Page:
UFOlogists often go on and on about incidents such as Roswell because they seem to support theories of extraterrestrial life. However, it is likely that MOST UFO cases are not, in fact, of extraterrestrial origin. They are simply unknown aerial craft. To wit, cases like Kecksburg - with its ties to Nazi Germany's "Die Glocke" and the United States' "Operation Paperclip" - are far more compelling mysteries. Just how many UFO's were actually German, Japanese, and even Russian spy craft? And did they, as some claim, gain their inspirations from otherworldly vessels?
"Die Glocke" or "The Bell" was reportedly born from the minds of Nazi scientists during World War II when the tide was turning against the once-almighty German forces who became desperate for a final solution. Much energy and money was expended on more and more outlandish (some would say crazy) research and expeditions, often involving the Third Reich's strange obsession with occultism and paranormal phenomena.
Deep within an underground compound in Poland known as "Der Riese" (The Giant), the Nazis reportedly crafted a metallic, bell-shaped instrument that stood nearly 15 feet tall and 10 feet wide with odd markings along the lower rim. Within was a strange substance known as "Xerum 525" that glowed strangely violet when excited and gave off strong levels of radiation. Many of the scientists working on the project died either from radiation sickness or at the hands of SS officers bent of maintaining the projects secrecy.
The Bell's purpose remains unclear. Some believe, the intense radiation was capable of manipulating time-space for the purposes of time/space travel or to produce anti-gravitational fields.
Sadly the reason so much speculation surrounds the device - if authentic - is because its story is only known because of one man: Polish writer Igor Witkowski wrote about the device in Prawda O Wunderwaffe, his little-known book published in 2000. He claimed to have seen secret documents compiled from the interrogation of SS General Jakob Sporrenberg. The story was picked up in the English-speaking realm by British author and journalist Nick Cook who wrote about it in his 2003 book The Hunt for Zero Point. But, sadly, much of the facts are uncorroborated and outlandish claims of a design process using clairvoyants makes it hard to swallow - even factoring in Nazi eccentricities.
Other factors, such as the purported test facility known as "The Henge" (proved to be the foundation of a cooling tower), were debunked in short order.
However, that's not to say there are not still some strange facets to the tale. While the veracity of The Bell's existence may not be anything to bet one's life on, it is well-known that in the aftermath of World War II that German scientists were recruited by both the US and Soviet Union. One of these individuals, the Nazi scientist responsible for Germany's ground-breaking early rocket efforts (such as the V2), later worked his way high into the ranks of the US space program in the 1960's.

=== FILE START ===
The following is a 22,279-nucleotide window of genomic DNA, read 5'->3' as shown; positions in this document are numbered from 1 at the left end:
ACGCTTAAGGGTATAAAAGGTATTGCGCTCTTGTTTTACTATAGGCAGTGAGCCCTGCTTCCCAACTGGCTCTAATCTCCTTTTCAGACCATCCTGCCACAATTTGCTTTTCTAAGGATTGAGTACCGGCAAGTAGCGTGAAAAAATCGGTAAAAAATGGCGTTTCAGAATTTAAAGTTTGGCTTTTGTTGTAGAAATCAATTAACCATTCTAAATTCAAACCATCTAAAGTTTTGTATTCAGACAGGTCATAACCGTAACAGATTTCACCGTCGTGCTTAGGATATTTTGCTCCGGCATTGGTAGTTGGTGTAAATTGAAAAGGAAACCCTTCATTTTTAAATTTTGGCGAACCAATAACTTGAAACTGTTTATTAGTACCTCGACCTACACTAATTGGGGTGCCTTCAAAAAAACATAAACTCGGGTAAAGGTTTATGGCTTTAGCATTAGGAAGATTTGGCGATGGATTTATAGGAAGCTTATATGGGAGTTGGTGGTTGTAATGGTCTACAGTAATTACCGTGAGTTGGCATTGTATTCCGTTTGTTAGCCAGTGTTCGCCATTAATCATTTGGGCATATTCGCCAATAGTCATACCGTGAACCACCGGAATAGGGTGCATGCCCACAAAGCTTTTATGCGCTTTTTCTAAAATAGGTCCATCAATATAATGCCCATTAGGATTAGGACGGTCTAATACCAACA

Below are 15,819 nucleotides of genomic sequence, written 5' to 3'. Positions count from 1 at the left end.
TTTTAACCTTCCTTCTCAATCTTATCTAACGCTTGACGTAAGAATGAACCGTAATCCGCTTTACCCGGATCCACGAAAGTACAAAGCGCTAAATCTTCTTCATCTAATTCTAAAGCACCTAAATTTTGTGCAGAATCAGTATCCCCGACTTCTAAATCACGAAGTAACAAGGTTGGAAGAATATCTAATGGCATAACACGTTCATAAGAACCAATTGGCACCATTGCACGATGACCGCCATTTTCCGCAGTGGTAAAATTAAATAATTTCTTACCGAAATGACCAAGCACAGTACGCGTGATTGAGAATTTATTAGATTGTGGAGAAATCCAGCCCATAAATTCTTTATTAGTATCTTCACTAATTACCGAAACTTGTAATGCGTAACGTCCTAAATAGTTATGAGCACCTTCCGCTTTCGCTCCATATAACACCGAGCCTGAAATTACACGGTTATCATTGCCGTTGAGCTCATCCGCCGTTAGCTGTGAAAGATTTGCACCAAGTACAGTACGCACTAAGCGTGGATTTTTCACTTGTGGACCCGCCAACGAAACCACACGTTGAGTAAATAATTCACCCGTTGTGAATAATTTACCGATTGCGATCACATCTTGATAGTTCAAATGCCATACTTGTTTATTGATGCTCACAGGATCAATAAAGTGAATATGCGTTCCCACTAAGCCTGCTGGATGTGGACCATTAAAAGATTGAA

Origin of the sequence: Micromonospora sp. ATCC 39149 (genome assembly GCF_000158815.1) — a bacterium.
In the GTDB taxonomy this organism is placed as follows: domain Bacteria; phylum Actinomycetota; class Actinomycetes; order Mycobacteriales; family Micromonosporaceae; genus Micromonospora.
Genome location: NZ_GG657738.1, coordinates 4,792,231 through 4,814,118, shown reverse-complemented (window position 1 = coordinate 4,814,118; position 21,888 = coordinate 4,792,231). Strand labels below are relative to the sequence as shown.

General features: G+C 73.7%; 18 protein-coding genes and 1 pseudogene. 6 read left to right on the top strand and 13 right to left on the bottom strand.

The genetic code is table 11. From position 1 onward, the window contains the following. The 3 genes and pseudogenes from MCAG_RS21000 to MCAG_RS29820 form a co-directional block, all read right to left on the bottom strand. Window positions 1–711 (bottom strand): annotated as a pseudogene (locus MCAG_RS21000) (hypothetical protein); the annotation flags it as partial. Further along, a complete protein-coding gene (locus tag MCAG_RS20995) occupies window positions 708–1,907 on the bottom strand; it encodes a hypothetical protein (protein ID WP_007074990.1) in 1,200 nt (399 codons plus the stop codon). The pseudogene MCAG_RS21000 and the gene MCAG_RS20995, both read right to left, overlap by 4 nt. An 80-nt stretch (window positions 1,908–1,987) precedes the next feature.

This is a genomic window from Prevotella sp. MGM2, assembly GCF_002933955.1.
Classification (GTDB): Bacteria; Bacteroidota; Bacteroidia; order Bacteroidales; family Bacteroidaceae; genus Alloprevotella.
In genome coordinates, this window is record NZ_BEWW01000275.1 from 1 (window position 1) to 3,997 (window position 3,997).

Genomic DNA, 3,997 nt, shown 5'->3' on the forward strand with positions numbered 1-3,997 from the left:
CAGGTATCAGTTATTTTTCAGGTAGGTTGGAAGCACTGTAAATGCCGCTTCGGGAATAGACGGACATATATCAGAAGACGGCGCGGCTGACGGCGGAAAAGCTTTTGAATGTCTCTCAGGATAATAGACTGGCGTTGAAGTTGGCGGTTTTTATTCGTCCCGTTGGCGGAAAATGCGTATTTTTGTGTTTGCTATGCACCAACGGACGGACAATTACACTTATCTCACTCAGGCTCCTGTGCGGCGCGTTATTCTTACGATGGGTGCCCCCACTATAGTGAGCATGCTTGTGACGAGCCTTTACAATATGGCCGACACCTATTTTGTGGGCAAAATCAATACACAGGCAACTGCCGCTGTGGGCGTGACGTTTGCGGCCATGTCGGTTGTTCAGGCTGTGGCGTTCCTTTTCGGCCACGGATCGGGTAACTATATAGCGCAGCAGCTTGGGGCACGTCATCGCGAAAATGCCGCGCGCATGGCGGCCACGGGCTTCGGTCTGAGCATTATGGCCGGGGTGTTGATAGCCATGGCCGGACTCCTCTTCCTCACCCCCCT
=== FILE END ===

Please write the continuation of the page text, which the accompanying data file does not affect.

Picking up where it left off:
Then on December 9, 1965 a fiery object was reported to have crashed to earth in the woods near Kecksburgh, PA. When local authorities arrived on scene, they were struck to find an acorn (or bell) shaped object about the size of a small car, circumscribed with strange markings at its base.
Witnesses later testified that the army arrived, loaded the object onto a truck, ordered the civilians to clear the area, and then later disavowed any knowledge of the incident. Speculation abounded: UFO, Soviet satellite, meteor...
While it is hard to say what actually happened (some astronomers dispute that the object seen over several states could have crashed in Pennsylvania), it is curious to note two things. First, the strong resemblance to The Bell (albeit such knowledge only arose in the year 2000, prior to Kecksburg). Secondly, the fact that a former Nazi scientist with ties to the Die Glocke era was heading up components of the US space program at the time. It might be possible that these early Nazi experiments had continued on into the space age as the US continued to seek the edge throughout the cold war.
While in my gut I think "The Bell" is a total ex post facto construct, conveniently using the Kecksburg template to work backward to a secret Nazi invention, it could still be that this mystery has a better chance at resolution than Roswell ever will. If fabricated, it would only take the destruction of Witkowski's claims. After all, if he saw these transcripts then they must exist and could be tracked down. For him to claim only he saw them and they will never be seen again, is a sure sign that another work of UFO fiction has been penned for the eager to lap up thirstily.
However, there remains the outside chance that, while still mired in more crap than a pig farmer, there exists some truth to this Nazi super weapon. Even if it turned out to be nothing more than a failed attempt at a satellite weapon, rocket, or flying bomb, it would have further proven that UFO's can often be explained by far more terrestrial means.